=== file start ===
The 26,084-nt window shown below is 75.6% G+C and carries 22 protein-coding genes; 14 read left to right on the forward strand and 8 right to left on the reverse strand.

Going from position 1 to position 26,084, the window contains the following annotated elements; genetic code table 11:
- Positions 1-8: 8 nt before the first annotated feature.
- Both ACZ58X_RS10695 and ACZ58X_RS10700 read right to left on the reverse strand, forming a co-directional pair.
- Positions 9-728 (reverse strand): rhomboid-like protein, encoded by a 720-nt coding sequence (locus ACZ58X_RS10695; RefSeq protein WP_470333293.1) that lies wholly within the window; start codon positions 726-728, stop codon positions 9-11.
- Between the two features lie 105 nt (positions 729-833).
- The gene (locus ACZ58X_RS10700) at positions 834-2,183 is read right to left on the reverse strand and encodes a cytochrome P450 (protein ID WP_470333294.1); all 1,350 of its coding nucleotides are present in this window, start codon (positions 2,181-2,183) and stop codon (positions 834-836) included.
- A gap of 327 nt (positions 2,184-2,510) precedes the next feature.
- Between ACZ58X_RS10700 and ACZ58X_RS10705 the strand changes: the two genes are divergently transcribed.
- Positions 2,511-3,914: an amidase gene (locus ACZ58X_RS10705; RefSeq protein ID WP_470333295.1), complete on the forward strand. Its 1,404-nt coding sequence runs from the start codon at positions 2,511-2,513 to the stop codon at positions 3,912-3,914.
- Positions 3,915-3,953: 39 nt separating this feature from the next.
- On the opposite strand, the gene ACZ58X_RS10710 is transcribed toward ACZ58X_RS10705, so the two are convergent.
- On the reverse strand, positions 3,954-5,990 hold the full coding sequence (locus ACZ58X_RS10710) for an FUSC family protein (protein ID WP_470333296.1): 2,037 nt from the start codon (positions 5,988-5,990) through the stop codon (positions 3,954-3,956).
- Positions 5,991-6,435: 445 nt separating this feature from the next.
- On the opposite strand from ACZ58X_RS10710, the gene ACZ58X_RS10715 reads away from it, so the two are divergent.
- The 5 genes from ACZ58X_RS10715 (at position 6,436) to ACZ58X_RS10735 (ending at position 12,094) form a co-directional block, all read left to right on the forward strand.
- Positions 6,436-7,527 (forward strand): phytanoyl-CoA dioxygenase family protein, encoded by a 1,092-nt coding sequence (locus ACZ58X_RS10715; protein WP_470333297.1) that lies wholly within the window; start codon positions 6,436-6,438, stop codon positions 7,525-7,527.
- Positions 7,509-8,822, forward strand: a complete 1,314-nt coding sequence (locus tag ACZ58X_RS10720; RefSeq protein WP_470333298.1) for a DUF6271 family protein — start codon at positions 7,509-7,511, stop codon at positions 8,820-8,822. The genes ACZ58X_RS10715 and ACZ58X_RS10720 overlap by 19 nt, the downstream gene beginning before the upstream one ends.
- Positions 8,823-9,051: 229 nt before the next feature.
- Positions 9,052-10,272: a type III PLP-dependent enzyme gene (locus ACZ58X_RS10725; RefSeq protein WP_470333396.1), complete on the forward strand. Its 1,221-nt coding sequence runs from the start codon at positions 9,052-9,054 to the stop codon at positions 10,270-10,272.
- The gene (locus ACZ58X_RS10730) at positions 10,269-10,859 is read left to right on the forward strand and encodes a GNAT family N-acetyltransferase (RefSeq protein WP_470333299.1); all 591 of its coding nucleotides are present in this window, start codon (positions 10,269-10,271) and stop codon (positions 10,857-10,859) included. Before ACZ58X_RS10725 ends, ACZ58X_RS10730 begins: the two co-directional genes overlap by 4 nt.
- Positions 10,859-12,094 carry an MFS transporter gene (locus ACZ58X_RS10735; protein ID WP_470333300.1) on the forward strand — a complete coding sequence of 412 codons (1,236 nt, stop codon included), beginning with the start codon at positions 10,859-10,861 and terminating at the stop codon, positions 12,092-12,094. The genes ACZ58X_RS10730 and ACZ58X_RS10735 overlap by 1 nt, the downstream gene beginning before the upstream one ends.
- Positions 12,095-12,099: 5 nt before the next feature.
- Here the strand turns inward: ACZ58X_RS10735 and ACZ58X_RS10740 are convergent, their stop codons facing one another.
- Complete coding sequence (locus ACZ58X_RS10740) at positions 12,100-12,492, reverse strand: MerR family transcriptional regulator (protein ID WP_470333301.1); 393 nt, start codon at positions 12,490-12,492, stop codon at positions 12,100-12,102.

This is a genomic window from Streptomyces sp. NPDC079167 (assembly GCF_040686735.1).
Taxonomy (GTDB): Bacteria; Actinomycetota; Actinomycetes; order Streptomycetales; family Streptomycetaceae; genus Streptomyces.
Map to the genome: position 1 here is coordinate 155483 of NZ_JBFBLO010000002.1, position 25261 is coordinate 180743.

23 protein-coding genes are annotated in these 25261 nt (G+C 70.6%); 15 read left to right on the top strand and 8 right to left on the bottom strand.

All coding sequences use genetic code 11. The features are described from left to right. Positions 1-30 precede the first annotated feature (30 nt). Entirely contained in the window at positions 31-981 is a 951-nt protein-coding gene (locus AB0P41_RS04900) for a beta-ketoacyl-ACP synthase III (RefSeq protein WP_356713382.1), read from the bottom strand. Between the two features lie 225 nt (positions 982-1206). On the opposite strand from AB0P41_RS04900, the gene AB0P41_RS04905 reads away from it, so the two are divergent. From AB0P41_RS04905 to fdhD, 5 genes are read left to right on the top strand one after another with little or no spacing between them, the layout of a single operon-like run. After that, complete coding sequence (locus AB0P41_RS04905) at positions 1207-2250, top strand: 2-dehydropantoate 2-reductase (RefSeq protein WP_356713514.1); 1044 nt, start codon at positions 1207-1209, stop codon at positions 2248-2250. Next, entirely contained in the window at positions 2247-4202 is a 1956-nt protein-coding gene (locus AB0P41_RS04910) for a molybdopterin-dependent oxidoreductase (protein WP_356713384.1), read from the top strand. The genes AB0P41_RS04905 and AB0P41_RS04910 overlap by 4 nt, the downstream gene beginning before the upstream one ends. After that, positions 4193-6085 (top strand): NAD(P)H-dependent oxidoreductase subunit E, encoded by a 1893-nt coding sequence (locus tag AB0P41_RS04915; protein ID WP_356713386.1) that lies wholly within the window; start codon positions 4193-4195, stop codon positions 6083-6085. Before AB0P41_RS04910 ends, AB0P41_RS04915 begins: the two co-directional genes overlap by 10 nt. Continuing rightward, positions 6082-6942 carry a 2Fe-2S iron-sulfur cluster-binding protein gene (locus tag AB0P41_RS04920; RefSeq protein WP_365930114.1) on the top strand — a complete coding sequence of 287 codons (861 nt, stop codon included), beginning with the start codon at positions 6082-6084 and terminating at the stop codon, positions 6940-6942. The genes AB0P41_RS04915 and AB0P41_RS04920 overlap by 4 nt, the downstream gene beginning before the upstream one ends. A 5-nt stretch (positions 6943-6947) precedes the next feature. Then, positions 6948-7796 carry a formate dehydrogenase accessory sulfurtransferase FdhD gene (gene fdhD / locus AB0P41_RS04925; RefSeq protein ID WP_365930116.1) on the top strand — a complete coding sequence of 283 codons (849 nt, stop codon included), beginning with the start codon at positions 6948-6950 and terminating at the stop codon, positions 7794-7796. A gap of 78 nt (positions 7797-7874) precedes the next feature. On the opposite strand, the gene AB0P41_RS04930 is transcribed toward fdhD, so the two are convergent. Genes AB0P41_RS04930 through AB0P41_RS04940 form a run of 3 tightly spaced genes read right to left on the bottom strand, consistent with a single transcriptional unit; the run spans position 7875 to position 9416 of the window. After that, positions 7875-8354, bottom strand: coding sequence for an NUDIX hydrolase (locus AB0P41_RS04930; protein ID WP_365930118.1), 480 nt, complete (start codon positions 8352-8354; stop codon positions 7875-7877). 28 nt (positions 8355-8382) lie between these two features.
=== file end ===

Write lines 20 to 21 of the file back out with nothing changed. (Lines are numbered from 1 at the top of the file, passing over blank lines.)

- Positions 9,052-10,272: a type III PLP-dependent enzyme gene (locus ACZ58X_RS10725; RefSeq protein WP_470333396.1), complete on the forward strand. Its 1,221-nt coding sequence runs from the start codon at positions 9,052-9,054 to the stop codon at positions 10,270-10,272.
- The gene (locus ACZ58X_RS10730) at positions 10,269-10,859 is read left to right on the forward strand and encodes a GNAT family N-acetyltransferase (RefSeq protein WP_470333299.1); all 591 of its coding nucleotides are present in this window, start codon (positions 10,269-10,271) and stop codon (positions 10,857-10,859) included. Before ACZ58X_RS10725 ends, ACZ58X_RS10730 begins: the two co-directional genes overlap by 4 nt.